The political tensions in Jakarta were accompanied by anti-Chinese riots in Situbondo (1996), Tasikmalaya (1996), Banjarmasin (1997), and Makassar (1997); while violent ethnic clashes broke out between the Dayak and Madurese settlers in Central Kalimantan in 1997. After a violent campaign season, Golkar won the rigged May 1997 MPR elections. The new MPR voted unanimously to re-elect Suharto to another five-year term in office in March 1998, upon which he appointed his protégé BJ Habibie as vice-president while stacking the cabinet with his own family and business associates (his daughter Tutut became Minister of Social Affairs). The government's increase of fuel prices by 70% in May triggered rioting in Medan. With Suharto increasingly seen as the source of the country's mounting economic and political crises, prominent political figures, including Muslim politician Amien Rais, spoke out against his presidency, and in January 1998 university students began organising nationwide demonstrations.[10]

Monetary crisisEdit

Indonesia followed the Kingdom of Thailand in abandoning the fixed exchange rate of its currency on 14 August 1997.[11] The rupiah further devalued to its lowest point following the signing of the second IMF letter of intent on 15 January 1998.

In the second half of 1997, Indonesia became the country hardest hit by the 1997 Asian financial crisis. The economy suffered a flight of foreign capital leading to the Indonesian rupiah falling from Rp 2,600 per dollar in August 1997 to over Rp 14,800 per dollar by January 1998. The Indonesian companies with US dollar-denominated borrowings struggled to service these debts with their rupiah earnings, and many went bankrupt. Efforts by Bank Indonesia to defend its managed float regime by selling US dollars had little effect on the currency's decline, but instead drained Indonesia's foreign exchange reserves.[12] Weaknesses in the Indonesian economy, including high levels of debt, inadequate financial management systems and crony capitalism, were identified as underlying causes. Volatility in the global financial system and over-liberalisation of international capital markets were also cited.[13] The government responded by floating the currency, requesting International Monetary Fund assistance, closing some banks and postponing major capital projects.

In December 1997, Suharto for the first time did not attend an ASEAN presidents' summit, which was later revealed to be due to a minor stroke, creating speculation about his health and the immediate future of his presidency. In mid-December, as the crisis swept through Indonesia and an estimated $150 billion of capital was being withdrawn from the country, he appeared at a press conference to assure he was in charge and to urge people to trust the government and the collapsing rupiah.[14]

Suharto's attempts to re-instil confidence, such as ordering generals to personally reassure shoppers at markets and an "I Love the Rupiah" campaign, had little effect. Another plan was the setting up of a currency board, proposed by the then special counselor Steve Hanke from John Hopkins University. The next day, the rupiah goes up by 28% against the U.S. dollar on both the spot and one year forward market, hearing the proposed plan. However, These developments infuriated the U.S. government and the IMF. Suharto was told – by both the President of the United States, Bill Clinton, and the Managing Director of the IMF, Michel Camdessus – that he would have to drop the currency board idea or forego $43 billion in foreign assistance. [15]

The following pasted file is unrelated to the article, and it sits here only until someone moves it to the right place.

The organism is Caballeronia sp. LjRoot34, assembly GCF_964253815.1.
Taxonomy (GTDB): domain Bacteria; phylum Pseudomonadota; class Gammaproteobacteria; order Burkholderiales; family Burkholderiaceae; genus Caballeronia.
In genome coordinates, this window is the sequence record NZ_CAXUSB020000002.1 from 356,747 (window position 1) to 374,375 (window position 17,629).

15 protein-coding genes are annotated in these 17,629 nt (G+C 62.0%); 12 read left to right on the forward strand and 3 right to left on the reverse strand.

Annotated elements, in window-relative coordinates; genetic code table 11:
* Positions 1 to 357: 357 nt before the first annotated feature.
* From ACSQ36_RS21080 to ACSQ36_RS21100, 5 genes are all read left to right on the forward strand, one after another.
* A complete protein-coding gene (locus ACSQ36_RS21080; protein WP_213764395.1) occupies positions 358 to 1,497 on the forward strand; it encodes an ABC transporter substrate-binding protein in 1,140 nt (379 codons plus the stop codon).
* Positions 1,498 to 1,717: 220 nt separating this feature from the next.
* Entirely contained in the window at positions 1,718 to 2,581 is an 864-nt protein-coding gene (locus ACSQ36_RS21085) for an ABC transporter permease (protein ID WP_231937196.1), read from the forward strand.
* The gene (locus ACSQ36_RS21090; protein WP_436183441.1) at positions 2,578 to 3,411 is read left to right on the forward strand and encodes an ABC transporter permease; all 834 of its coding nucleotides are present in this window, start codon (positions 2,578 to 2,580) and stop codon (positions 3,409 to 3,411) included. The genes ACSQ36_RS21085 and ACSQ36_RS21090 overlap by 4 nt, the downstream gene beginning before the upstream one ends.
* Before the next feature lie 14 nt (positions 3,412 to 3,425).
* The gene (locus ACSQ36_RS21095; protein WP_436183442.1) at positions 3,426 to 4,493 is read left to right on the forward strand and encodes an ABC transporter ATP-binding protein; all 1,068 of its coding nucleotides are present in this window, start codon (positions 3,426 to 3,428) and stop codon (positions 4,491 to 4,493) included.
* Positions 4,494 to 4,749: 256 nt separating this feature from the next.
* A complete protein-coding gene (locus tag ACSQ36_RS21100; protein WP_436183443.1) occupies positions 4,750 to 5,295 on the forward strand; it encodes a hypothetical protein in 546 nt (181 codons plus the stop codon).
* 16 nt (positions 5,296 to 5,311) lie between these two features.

Evidence suggested that Suharto's family and associates were being spared the most stringent requirements of the IMF reform process, and there was open conflict between economic technocrats implementing IMF plans and Suharto-related vested interests, further undermining confidence in the economy.[16] The government's unrealistic 1998 budget and Suharto's announcement of Habibie as the next vice president both caused further currency instability.[17] Suharto reluctantly agreed to a wider-reaching IMF package of structural reforms in January 1998 in exchange for $43 billion in liquidity (with a third letter of intent with the IMF being signed in April of that year). However, the rupiah dropped to a sixth of its pre-crisis value, and rumours and panic led to a run on stores and pushed up prices.[17][16]

In January 1998, the government was forced to provide emergency liquidity assistance (BLBI), issue blanket guarantees for bank deposits, and set up the Indonesian Bank Restructuring Agency to take over management of troubled banks in order to prevent the collapse of the financial system. Based on the IMF recommendations, the government increased interest rates to 70% pa in February 1998 to control high inflation caused by the higher prices of imports. However, this action restricted the availability of credit to the corporate sector.[18]

Shops looted and goods burned on the streets in Jakarta, 14 May 1998.